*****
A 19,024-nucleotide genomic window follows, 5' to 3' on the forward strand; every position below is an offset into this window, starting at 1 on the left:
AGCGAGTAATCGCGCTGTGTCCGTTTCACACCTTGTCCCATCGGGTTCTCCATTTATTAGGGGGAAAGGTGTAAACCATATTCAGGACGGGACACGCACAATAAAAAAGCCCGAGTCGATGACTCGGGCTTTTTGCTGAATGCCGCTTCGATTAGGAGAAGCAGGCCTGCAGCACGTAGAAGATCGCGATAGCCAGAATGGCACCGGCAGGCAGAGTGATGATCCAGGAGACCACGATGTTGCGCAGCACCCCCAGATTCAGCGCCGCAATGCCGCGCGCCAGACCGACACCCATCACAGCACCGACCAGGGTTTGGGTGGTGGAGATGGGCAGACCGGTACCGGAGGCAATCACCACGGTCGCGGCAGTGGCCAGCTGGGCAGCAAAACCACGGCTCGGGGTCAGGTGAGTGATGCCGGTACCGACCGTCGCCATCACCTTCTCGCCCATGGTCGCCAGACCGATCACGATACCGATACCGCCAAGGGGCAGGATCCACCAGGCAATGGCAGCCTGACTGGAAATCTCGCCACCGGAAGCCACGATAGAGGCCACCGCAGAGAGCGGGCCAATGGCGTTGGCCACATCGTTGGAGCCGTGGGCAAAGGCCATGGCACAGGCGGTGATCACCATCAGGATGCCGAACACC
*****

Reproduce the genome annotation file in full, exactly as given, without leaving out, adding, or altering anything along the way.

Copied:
A 19,024-nucleotide genomic window follows, 5' to 3' on the forward strand; every position below is an offset into this window, starting at 1 on the left:
AGCGAGTAATCGCGCTGTGTCCGTTTCACACCTTGTCCCATCGGGTTCTCCATTTATTAGGGGGAAAGGTGTAAACCATATTCAGGACGGGACACGCACAATAAAAAAGCCCGAGTCGATGACTCGGGCTTTTTGCTGAATGCCGCTTCGATTAGGAGAAGCAGGCCTGCAGCACGTAGAAGATCGCGATAGCCAGAATGGCACCGGCAGGCAGAGTGATGATCCAGGAGACCACGATGTTGCGCAGCACCCCCAGATTCAGCGCCGCAATGCCGCGCGCCAGACCGACACCCATCACAGCACCGACCAGGGTTTGGGTGGTGGAGATGGGCAGACCGGTACCGGAGGCAATCACCACGGTCGCGGCAGTGGCCAGCTGGGCAGCAAAACCACGGCTCGGGGTCAGGTGAGTGATGCCGGTACCGACCGTCGCCATCACCTTCTCGCCCATGGTCGCCAGACCGATCACGATACCGATACCGCCAAGGGGCAGGATCCACCAGGCAATGGCAGCCTGACTGGAAATCTCGCCACCGGAAGCCACGATAGAGGCCACCGCAGAGAGCGGGCCAATGGCGTTGGCCACATCGTTGGAGCCGTGGGCAAAGGCCATGGCACAGGCGGTGATCACCATCAGGATGCCGAACACC